• to our friends who have been such a large part of our success,
  • to lifelong learning and growing,
  • to year 8 – our Lucky Number year in business, 
  • to our clients – the reason we wake up in the morning – and to helping them to live life better!

Susan Scholz, Partner

Golden Bridges

Peter Pan House

Posted by on Feb 17, 2021 in Uncategorized | Comments Off on Peter Pan House

Peter Pan House

Do you live in a Peter Pan house? For the past two centuries, we Americans have been building houses for people who will never grow old. Narrow hallways, narrow doorways, and stairs – lots of stairs!

On the website aginginplace.com, Dr. Laura Carstensen, of the Stanford Center for Longevity lays out fifteen elements of the Peter Pan house. Some of these include:

  • Multi-level house
  • Washer/dryer in the basement
  • Sloping yards
  • 24 inch doorways
  • Bathroom upstairs
  • High outdoor maintenance

She points out that these homes were designed by and for younger families and fail to consider the needs of the aging populations.

https://aginginplace.com/peter-pan-house-15-elements/

This month our partner Susan, who authors these blogs, completed her certification to become a NASMM@Home specialist. This education provided by our national association qualifies her to provide in-home consultations for those who want to stay at home in their senior years.

For the past several years while attending national conference, Susan sought out the courses that addressed issues faced by seniors trying to age in place. So, this year with the extra time provided by the pandemic, she completed the education and is ready to go.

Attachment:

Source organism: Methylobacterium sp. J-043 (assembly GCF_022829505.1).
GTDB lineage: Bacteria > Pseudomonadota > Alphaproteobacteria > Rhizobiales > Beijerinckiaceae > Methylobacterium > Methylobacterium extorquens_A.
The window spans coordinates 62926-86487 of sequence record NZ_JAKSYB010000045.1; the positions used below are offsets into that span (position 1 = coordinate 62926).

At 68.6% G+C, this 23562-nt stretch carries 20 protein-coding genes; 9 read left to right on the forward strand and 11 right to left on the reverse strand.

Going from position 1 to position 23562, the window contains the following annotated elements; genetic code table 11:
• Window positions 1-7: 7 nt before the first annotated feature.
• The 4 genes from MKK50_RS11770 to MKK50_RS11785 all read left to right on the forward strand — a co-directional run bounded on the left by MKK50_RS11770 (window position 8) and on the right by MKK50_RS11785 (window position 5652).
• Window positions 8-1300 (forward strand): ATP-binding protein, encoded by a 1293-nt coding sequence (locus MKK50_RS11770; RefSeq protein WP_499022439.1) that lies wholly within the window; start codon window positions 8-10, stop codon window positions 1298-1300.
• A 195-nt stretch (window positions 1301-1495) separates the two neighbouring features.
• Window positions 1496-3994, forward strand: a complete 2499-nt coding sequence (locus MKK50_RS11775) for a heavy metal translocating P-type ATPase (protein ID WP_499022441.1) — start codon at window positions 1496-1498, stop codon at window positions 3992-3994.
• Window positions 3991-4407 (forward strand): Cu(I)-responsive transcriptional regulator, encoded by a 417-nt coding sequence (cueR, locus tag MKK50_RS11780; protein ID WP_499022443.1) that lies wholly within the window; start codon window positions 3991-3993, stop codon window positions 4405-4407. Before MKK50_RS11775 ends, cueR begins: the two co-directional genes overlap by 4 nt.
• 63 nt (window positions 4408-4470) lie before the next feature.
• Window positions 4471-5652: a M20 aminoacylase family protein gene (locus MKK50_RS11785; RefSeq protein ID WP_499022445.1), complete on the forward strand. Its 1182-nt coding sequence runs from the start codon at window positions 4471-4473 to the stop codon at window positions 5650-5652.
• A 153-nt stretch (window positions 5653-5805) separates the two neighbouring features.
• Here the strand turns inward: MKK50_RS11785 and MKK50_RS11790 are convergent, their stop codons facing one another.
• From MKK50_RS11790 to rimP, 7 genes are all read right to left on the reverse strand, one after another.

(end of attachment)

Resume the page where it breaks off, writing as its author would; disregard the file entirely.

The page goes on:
So, what if you do want to grow old in your home? An AARP survey in 2018 found that, “while 76% of Americans age 50 and older say they prefer to remain in their current residence… [only 46%] anticipate they will be able to.” The reasons for this are because of the inherent hazards within their home.

CLICK HERE to read full article

In that article, seniors say they are willing to consider alternatives such as home sharing or building an accessory dwelling unit. You may have seen on social media some of the “granny pods” people have built in their backyards to accommodate an aging parent.

Still, it is clear that the majority of us want to remain in our homes as long as possible. A  NASMM@Home specialist can help make that a reality.

It all starts with a free consultation. By using a checklist of some of the obvious hazards, like unanchored throw rugs, the specialist can create a plan that allows the homeowner to choose the most practical and cost effective changes to make.

Some are simple changes, and some go much further into providing healthcare solutions and technology touch points that allow for virtual caregiving.

ROCK Health highlights eight reasons that aging in place technology will flourish in the near future. Not the least of these is “digital adoption accelerating due to COVID-19”. With more tech savvy seniors, the options for including these digital assistants in our homes have greatly expanded.

CLICK HERE to read full article

And, some of the tried and true solutions that have been around for 30+ years as handicapped accommodations are also the easiest to help seniors stay at home. Outside stairs can be avoided by installing a safe ramp. Bedrooms on the second floor can be moved to the main level, or a chair lift installed. Innovations for bathroom walk-in tubs and zero threshold showers can also make the home safer.

proper lighting and placement of everyday items where they are in convenient reach go a long way to make staying at home easier. Beyond that, remodeling to widen doorways and install suitable bathroom fixtures may be a reasonable cost as an option when compared to moving.